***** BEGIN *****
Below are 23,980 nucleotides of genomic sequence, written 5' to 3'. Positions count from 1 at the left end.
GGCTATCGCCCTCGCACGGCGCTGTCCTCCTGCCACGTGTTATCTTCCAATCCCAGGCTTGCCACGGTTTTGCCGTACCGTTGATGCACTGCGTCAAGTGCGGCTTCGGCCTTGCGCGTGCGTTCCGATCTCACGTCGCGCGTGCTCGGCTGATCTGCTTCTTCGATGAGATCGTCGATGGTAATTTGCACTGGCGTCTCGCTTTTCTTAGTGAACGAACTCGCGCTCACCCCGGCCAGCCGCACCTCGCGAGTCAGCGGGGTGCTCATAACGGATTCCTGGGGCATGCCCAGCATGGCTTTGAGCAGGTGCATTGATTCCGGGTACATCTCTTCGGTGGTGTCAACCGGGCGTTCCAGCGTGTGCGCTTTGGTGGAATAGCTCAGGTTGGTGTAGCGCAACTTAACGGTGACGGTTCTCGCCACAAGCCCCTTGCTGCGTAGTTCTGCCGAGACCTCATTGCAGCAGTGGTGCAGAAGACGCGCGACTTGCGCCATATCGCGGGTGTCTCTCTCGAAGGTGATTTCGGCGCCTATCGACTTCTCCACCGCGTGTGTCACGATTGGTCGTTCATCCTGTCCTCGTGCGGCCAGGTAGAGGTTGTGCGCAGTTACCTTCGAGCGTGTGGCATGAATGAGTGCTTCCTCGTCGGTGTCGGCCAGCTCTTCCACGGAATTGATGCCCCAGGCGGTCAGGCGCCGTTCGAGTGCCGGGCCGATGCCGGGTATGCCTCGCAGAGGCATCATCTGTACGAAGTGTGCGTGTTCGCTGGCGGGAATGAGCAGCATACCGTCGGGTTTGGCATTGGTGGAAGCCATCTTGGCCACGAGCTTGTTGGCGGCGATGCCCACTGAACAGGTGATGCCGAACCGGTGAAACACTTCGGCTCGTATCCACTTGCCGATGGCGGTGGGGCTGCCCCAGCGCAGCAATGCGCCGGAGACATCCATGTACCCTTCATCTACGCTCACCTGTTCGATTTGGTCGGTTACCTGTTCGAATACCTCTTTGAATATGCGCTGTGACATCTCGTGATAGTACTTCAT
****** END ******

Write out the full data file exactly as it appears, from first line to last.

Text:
Below are 23,980 nucleotides of genomic sequence, written 5' to 3'. Positions count from 1 at the left end.
GGCTATCGCCCTCGCACGGCGCTGTCCTCCTGCCACGTGTTATCTTCCAATCCCAGGCTTGCCACGGTTTTGCCGTACCGTTGATGCACTGCGTCAAGTGCGGCTTCGGCCTTGCGCGTGCGTTCCGATCTCACGTCGCGCGTGCTCGGCTGATCTGCTTCTTCGATGAGATCGTCGATGGTAATTTGCACTGGCGTCTCGCTTTTCTTAGTGAACGAACTCGCGCTCACCCCGGCCAGCCGCACCTCGCGAGTCAGCGGGGTGCTCATAACGGATTCCTGGGGCATGCCCAGCATGGCTTTGAGCAGGTGCATTGATTCCGGGTACATCTCTTCGGTGGTGTCAACCGGGCGTTCCAGCGTGTGCGCTTTGGTGGAATAGCTCAGGTTGGTGTAGCGCAACTTAACGGTGACGGTTCTCGCCACAAGCCCCTTGCTGCGTAGTTCTGCCGAGACCTCATTGCAGCAGTGGTGCAGAAGACGCGCGACTTGCGCCATATCGCGGGTGTCTCTCTCGAAGGTGATTTCGGCGCCTATCGACTTCTCCACCGCGTGTGTCACGATTGGTCGTTCATCCTGTCCTCGTGCGGCCAGGTAGAGGTTGTGCGCAGTTACCTTCGAGCGTGTGGCATGAATGAGTGCTTCCTCGTCGGTGTCGGCCAGCTCTTCCACGGAATTGATGCCCCAGGCGGTCAGGCGCCGTTCGAGTGCCGGGCCGATGCCGGGTATGCCTCGCAGAGGCATCATCTGTACGAAGTGTGCGTGTTCGCTGGCGGGAATGAGCAGCATACCGTCGGGTTTGGCATTGGTGGAAGCCATCTTGGCCACGAGCTTGTTGGCGGCGATGCCCACTGAACAGGTGATGCCGAACCGGTGAAACACTTCGGCTCGTATCCACTTGCCGATGGCGGTGGGGCTGCCCCAGCGCAGCAATGCGCCGGAGACATCCATGTACCCTTCATCTACGCTCACCTGTTCGATTTGGTCGGTTACCTGTTCGAATACCTCTTTGAATATGCGCTGTGACATCTCGTGATAGTACTTCAT